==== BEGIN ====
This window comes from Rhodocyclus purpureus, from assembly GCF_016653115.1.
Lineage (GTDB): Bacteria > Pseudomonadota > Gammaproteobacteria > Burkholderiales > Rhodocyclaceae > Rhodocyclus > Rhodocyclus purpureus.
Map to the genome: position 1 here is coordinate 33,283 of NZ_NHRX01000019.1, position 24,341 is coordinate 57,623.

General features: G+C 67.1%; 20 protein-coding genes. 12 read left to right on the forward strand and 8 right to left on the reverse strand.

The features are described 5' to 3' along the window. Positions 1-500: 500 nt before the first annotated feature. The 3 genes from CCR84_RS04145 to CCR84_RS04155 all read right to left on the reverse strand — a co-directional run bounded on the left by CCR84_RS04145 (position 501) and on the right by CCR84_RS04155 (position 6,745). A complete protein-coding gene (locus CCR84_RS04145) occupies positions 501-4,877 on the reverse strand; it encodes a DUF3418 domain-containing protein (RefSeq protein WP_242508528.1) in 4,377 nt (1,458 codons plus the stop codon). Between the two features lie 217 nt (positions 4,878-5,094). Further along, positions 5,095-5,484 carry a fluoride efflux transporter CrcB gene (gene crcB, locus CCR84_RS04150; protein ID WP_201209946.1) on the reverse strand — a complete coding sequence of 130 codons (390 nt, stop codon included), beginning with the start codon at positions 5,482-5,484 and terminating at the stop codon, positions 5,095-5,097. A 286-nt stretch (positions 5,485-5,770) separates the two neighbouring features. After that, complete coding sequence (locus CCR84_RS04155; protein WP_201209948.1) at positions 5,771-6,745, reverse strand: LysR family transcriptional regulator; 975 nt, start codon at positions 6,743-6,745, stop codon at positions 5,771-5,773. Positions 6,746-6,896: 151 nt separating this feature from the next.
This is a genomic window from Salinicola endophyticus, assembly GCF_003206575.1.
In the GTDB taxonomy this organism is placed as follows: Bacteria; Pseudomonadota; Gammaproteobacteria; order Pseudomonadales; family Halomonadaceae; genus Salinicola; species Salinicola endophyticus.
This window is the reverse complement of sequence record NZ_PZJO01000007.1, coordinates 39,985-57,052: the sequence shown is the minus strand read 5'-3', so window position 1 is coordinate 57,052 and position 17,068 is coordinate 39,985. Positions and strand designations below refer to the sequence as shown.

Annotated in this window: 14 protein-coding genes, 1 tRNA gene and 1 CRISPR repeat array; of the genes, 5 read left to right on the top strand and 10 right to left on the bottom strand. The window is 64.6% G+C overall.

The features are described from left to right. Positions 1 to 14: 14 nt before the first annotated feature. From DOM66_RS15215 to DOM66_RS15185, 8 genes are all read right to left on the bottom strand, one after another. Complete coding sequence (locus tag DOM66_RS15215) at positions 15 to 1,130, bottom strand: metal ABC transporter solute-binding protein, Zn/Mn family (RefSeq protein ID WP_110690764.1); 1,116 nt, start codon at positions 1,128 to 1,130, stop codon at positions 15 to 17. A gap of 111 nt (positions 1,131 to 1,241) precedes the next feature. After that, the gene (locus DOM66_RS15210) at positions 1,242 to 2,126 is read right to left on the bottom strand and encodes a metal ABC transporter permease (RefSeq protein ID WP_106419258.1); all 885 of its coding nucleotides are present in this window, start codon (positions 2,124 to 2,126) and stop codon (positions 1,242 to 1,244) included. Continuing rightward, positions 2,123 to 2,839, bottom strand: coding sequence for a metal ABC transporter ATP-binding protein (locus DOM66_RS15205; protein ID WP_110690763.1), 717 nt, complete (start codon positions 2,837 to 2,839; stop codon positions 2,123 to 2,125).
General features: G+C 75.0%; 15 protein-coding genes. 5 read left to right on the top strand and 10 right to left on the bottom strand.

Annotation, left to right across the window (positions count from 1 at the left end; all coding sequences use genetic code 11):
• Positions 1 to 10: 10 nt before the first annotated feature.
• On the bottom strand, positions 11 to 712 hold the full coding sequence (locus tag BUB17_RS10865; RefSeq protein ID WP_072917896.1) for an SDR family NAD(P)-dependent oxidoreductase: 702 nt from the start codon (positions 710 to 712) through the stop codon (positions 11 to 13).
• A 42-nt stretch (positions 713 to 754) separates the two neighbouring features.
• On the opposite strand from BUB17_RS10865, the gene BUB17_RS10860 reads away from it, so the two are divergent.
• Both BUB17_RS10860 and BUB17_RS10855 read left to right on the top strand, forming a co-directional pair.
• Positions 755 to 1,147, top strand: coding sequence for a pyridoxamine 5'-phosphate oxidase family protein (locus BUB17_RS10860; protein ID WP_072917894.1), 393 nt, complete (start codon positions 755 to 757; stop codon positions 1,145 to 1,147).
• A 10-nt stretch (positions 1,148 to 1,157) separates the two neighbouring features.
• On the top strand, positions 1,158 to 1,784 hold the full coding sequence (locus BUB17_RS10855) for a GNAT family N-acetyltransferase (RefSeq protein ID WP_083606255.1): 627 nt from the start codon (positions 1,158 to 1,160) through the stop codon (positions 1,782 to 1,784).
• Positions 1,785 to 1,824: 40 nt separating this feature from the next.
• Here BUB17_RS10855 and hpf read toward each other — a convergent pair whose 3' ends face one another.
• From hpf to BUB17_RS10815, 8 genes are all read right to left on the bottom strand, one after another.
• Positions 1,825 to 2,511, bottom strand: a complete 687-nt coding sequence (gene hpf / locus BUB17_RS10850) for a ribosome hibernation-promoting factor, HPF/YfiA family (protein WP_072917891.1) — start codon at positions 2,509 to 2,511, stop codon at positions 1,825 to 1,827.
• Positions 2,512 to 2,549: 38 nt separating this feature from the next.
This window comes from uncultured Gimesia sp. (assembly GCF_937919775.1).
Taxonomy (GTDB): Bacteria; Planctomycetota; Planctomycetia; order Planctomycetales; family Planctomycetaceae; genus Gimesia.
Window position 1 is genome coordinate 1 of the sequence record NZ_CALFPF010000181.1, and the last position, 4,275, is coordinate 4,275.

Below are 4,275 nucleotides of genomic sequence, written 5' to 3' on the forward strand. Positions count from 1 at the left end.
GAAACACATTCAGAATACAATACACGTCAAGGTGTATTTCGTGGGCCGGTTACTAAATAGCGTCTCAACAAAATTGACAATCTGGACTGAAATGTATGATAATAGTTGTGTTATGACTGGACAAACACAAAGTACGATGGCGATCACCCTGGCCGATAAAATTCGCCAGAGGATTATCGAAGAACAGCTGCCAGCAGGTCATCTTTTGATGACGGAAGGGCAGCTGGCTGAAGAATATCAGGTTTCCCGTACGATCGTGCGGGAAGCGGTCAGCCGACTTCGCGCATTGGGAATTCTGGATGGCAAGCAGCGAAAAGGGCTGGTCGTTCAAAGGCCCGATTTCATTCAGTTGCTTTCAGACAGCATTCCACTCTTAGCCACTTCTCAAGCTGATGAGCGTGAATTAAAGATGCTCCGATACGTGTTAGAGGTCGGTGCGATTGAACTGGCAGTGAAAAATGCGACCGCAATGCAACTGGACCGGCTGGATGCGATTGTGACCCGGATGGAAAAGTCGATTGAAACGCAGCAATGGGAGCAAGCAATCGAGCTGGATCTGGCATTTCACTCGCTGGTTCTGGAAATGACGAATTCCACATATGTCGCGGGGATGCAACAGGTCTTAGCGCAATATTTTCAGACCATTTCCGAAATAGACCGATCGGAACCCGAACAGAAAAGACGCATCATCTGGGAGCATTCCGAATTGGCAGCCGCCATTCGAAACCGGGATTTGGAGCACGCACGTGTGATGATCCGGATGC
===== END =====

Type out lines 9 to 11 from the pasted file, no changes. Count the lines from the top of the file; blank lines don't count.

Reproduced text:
Annotated in this window: 14 protein-coding genes, 1 tRNA gene and 1 CRISPR repeat array; of the genes, 5 read left to right on the top strand and 10 right to left on the bottom strand. The window is 64.6% G+C overall.

The features are described from left to right. Positions 1 to 14: 14 nt before the first annotated feature. From DOM66_RS15215 to DOM66_RS15185, 8 genes are all read right to left on the bottom strand, one after another. Complete coding sequence (locus tag DOM66_RS15215) at positions 15 to 1,130, bottom strand: metal ABC transporter solute-binding protein, Zn/Mn family (RefSeq protein ID WP_110690764.1); 1,116 nt, start codon at positions 1,128 to 1,130, stop codon at positions 15 to 17. A gap of 111 nt (positions 1,131 to 1,241) precedes the next feature. After that, the gene (locus DOM66_RS15210) at positions 1,242 to 2,126 is read right to left on the bottom strand and encodes a metal ABC transporter permease (RefSeq protein ID WP_106419258.1); all 885 of its coding nucleotides are present in this window, start codon (positions 2,124 to 2,126) and stop codon (positions 1,242 to 1,244) included. Continuing rightward, positions 2,123 to 2,839, bottom strand: coding sequence for a metal ABC transporter ATP-binding protein (locus DOM66_RS15205; protein ID WP_110690763.1), 717 nt, complete (start codon positions 2,837 to 2,839; stop codon positions 2,123 to 2,125).
General features: G+C 75.0%; 15 protein-coding genes. 5 read left to right on the top strand and 10 right to left on the bottom strand.